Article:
It seems Razer's "Project Fiona," which promises to deliver "PC gaming on an all-new form-factor," really is something worth getting excited about. No, it's not a new gaming laptop — it's a gaming tablet powered by Microsoft's Windows 8 platform, with integrated controllers built into its sides.

Inside you'll find Intel's third-generation Core i7 Ivy Bridge processors, and because it's powered by a regular Windows operating system, it'll play regular PC games — not just tablet-optimized titles. And to ensure you gaming experience is a good one, Razer has built controllers into the side of the device, complete with analogue sticks and force feedback.

In addition to this, the device also features an accelerometer and an "extra-sensitive" multitouch display, providing you with the best of both worlds. Razer's CEO, Min-Liang Tan, is hoping that game developers begin producing titles which take advantage of the combination of hardware available:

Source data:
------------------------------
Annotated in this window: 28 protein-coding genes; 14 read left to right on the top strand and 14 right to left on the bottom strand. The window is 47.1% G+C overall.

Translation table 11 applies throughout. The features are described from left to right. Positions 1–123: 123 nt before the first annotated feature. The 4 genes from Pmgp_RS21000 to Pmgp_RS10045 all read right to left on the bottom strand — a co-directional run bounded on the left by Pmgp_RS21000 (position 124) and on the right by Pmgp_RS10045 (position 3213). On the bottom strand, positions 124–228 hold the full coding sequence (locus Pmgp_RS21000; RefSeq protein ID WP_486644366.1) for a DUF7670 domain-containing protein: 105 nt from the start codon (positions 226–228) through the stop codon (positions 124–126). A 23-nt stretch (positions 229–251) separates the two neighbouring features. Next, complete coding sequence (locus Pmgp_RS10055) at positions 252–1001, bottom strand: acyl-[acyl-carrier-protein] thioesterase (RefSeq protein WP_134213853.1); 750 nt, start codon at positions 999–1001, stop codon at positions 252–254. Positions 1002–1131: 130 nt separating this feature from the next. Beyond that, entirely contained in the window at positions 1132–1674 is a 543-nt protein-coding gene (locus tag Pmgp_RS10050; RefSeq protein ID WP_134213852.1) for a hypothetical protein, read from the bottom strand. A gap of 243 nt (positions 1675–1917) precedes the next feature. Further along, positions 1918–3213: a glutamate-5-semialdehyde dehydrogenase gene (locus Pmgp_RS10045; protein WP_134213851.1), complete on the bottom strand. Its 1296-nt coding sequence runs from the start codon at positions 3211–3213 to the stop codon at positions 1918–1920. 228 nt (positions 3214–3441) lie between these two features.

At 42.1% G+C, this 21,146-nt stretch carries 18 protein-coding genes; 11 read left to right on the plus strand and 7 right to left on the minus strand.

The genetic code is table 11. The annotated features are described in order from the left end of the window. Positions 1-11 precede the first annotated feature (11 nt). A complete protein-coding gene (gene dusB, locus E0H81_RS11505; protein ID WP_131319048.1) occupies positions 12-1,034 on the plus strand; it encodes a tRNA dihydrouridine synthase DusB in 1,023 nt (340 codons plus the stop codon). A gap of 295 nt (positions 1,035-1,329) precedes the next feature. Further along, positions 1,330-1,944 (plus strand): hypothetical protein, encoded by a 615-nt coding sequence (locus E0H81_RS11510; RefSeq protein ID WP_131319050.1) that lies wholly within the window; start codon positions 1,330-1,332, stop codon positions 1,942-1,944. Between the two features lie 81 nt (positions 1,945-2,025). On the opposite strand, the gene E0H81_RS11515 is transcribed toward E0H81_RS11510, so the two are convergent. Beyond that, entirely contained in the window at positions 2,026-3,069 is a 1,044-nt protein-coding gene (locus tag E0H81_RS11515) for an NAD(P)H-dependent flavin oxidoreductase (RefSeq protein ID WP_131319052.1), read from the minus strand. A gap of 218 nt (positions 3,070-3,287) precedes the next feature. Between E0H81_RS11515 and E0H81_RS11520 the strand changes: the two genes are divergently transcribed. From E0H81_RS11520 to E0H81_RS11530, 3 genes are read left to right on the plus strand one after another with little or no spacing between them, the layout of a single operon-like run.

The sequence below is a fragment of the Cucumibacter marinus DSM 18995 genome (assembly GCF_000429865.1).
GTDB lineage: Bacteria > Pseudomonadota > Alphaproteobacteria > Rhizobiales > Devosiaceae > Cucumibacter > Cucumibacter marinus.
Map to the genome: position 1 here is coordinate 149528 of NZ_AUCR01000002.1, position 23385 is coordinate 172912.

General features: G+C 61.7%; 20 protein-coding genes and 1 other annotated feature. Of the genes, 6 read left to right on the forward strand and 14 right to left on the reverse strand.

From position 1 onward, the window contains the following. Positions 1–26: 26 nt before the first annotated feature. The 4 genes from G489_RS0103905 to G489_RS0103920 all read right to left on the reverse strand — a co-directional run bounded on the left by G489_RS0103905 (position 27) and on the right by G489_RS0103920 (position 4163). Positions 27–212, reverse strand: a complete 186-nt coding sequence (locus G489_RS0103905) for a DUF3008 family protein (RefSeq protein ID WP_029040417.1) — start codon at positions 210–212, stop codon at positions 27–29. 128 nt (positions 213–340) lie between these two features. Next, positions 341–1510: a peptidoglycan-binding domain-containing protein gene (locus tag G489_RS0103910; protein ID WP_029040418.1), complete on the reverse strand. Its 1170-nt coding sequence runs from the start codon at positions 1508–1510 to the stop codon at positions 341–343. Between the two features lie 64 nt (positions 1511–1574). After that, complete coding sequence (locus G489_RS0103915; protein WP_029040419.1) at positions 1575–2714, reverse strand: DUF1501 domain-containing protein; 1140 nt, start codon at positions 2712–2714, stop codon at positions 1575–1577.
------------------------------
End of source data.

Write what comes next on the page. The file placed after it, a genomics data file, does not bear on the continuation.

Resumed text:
"The user interface we have designed for Project Fiona allows all existing PC games to be played right out of the box and also provides game developers new opportunities as they develop next-gen games on a highly-intuitive platform.

"Both developers and gamers are going to love the new user interface that combines the best of a gamepad, multi-touch screen and accelerometers for an all-new gaming experience on-the-go."

Unfortunately for those of you who are already drooling all over this thing — as I am — the device you see in the video above is just a prototype, and there's no word just yet on when Project Fiona will make it to market. SlashGear reports, however, that the device could "potentially" launch in Q4 2012, with a sub-$1000 price tag.

Developer units should be available "soon," according to Razer, so if you're a developer interesting into porting your titles to this machine you might want to get in touch.

This tablet looks like it's going to be pretty special to me, but I'm hoping Razer's final system will allow you to remove those controllers when they're not in use. Judging by the video above, that's not an option at this point.

What do you think of Project Fiona?

[via SlashGear]